“Isn’t it Bromantic?”
June 1st, 2009
I had planned to blog about this week’s episode of Greek on Monday when it aired, but as it turned out I had already written thoughts on both Chuck and Conan O’Brien’s first Tonight Show, and I didn’t want to create an overload of sorts. But then, as I moved into the next few days, I had no other material to blog about, but just never got back to this week’s episode.
To be honest, I kind of liked “Isn’t it Bro-mantic?” on a number of levels, primarily because it catered to my own opinion of these characters quite slavishly. By placing Casey at the depths of patheticness, the show portrayed as being the revolving third wheel of doom, which I totally see as a dominant character trait for her when she’s not coupled off with someone. I’d normally think this is annoying, but since the show so willingly paints a picture of Casey as selfish and close-minded in the face of the situation, it’s actually quite realistic and honest.
Don’t have a whole lot to say about the episode, but figured I’d drop a few thoughts after the jump.
I have a fairly low threshold for Rusty’s awkwardness, so for the most part his storyline with Jordan didn’t really connect with me, at least early on. However, once they transitioned Rusty from hapless victim to Casey’s ignorance to an active instigator of disruptive behaviour, the character became far more believable and enjoyable. Rusty with balls is kind of interesting considering how often he’s been portrayed as the exact opposite character, and it’s an important position for him to be in if the show chooses to bring back Jesse McCartney for some big bro/little bro conflict. Sure, I think Rusty was wrong to apologize to Casey in the end (so she’s lonely, she’s an adult and should be able to handle that), but a little bit of cruelty is a good thing for the kid.
Speaking of bros, there was absolutely zero subtlety in Calvin’s storyline, his first in quite some time: the sheer happenstance of his roommate circumstances being resurrected just as another housemate chooses to out themselves to him was not amongst Greek’s most accomplished bits of plotting. The storyline went exactly where you’d expect it to go, which isn’t to say it’s a bad thing: Calvin’s last relationship (with the graduate student played by Max Greenfield) never felt part of Greek’s particular world, so I’d argue it fits in better when it remains within the Greek system (Greekcest?) as it did with Heath, for example. Part of me does wish that the show would have listened to Calvin and understood that just because Grant is gay doesn’t mean they have to couple off, but this is television and that just isn’t possible.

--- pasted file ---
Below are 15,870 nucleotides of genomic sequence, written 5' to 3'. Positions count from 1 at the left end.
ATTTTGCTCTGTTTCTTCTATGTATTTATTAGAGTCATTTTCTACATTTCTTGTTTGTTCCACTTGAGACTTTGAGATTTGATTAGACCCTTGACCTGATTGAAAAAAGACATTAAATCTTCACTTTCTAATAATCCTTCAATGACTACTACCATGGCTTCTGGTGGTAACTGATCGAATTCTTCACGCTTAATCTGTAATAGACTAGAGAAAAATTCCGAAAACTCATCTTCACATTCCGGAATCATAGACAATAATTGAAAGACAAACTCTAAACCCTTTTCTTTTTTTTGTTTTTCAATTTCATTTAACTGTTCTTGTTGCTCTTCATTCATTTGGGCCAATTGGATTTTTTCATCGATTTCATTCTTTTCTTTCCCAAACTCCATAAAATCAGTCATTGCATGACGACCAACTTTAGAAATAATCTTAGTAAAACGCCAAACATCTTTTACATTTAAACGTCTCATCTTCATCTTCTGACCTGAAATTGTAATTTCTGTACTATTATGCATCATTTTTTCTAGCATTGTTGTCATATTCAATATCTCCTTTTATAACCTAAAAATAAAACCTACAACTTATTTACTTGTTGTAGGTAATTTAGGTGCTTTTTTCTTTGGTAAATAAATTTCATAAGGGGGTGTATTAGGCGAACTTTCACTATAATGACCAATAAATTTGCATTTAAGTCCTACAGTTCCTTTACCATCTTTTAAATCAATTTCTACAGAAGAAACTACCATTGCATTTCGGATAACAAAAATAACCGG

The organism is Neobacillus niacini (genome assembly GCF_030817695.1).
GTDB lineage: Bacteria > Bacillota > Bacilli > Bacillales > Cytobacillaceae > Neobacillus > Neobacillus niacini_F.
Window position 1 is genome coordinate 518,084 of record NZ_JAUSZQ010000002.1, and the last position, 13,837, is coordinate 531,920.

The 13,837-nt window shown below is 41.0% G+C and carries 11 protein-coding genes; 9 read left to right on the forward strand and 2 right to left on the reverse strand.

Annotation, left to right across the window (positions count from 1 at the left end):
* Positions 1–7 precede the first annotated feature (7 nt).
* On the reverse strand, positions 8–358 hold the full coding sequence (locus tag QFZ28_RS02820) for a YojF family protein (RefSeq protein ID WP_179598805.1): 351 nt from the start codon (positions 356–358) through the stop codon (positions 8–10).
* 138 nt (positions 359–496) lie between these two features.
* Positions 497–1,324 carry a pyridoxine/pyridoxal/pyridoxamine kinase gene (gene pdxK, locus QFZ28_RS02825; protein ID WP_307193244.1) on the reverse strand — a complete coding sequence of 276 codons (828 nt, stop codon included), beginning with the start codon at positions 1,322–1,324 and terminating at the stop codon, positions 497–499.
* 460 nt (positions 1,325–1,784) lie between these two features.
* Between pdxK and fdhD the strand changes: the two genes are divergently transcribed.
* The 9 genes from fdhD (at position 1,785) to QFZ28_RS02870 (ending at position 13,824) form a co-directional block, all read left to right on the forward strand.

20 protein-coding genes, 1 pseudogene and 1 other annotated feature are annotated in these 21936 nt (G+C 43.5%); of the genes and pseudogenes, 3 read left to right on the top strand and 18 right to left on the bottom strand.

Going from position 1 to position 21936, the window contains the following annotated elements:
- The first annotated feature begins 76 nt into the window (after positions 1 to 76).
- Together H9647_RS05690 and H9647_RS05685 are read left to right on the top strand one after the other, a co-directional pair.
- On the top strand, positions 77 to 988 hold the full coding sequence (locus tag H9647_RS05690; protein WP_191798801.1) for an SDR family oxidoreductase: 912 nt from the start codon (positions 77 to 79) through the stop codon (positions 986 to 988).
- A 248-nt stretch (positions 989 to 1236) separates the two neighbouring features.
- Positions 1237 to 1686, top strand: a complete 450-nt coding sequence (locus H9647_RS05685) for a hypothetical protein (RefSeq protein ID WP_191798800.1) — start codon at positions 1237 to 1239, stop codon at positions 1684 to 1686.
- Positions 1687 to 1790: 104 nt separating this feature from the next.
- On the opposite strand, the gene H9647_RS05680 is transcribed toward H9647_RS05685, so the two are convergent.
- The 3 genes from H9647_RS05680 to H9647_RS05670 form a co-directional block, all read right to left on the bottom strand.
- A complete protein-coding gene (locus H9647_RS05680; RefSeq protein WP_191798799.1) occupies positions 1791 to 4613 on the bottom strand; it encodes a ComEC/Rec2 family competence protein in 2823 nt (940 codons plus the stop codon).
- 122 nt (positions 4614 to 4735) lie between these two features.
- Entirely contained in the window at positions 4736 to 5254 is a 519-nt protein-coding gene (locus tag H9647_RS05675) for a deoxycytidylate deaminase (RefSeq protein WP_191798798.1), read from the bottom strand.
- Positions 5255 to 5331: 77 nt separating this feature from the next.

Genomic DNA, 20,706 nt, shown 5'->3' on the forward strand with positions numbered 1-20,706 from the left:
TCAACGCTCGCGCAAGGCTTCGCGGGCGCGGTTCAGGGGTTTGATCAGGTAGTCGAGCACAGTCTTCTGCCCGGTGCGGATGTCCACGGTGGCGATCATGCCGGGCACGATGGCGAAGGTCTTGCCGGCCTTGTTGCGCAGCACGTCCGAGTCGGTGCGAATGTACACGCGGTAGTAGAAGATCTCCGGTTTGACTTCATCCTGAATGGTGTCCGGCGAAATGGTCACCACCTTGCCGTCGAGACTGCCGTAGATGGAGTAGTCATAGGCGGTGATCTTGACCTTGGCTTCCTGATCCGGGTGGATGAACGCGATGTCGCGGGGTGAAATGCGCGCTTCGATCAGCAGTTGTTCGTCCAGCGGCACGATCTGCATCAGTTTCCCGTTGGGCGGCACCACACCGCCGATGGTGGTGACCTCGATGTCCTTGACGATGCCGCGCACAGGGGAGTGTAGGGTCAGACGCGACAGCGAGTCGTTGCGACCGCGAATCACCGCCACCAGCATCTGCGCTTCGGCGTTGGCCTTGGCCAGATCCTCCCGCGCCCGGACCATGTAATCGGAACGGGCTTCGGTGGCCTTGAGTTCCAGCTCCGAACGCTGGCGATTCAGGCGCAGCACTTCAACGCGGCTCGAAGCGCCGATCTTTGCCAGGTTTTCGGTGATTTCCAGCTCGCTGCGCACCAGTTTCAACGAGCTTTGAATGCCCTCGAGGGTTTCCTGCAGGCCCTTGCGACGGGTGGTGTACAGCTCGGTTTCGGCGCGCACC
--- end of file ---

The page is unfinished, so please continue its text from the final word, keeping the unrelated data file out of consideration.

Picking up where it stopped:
Cappie and Evan’s storyline was just another step in their quasi-reconciliation, as their shared crush turned out to be crazy; it was without much value outside of contributing to the great running theme of pop culture references, always common on the show but very TV-centric this week. You had Betsy digging on any show airing on Fridays, you had Calvin burning Entourage (“It’s like watching an episode of entourage…except cheaper…and watchable”), Cappie asking whether Joshua Jackson and Paul Walker were going to be guest speakers at the secret society (in reference to their roles in The Skulls), Ashley’s Casablanca tribute (“the beginning of a beautiful friendship based on doing it”), and then Cappie not quite understanding Rusty’s high school experience watching Joan of Arcadia with his mother (“I missed a lot of great television by having friends”). It was a bit more blatant than usual, but they were all pretty fun so I can’t particularly complain.
As for Casey, we’re getting more and more signs as we head towards Max’s eventual departure from the show’s universe: Rady has a full-time gig next year, so we’re going to have to find some way for the character to stay in England, go out West, or some other way for their relationship to end. I’ll be curious, though, what happens in that scenario: Casey can’t continually be a third wheel, so she’s going to need a storyline for next season, romantic or otherwise.
- The episode’s basic theme seemed to be seeing yourself in the people you least expect…or, at least, that’s what I wrote in my notes. Now, I honestly can’t tell you why I wrote that. Any ideas?
- In case people were curious, a quick google search tells me that Grant, Calvin’s new “roommate,” is played by Gregory Michael. A quick check of IMDB confirms that his post soap operatic career is in serious danger of turning into typecasting.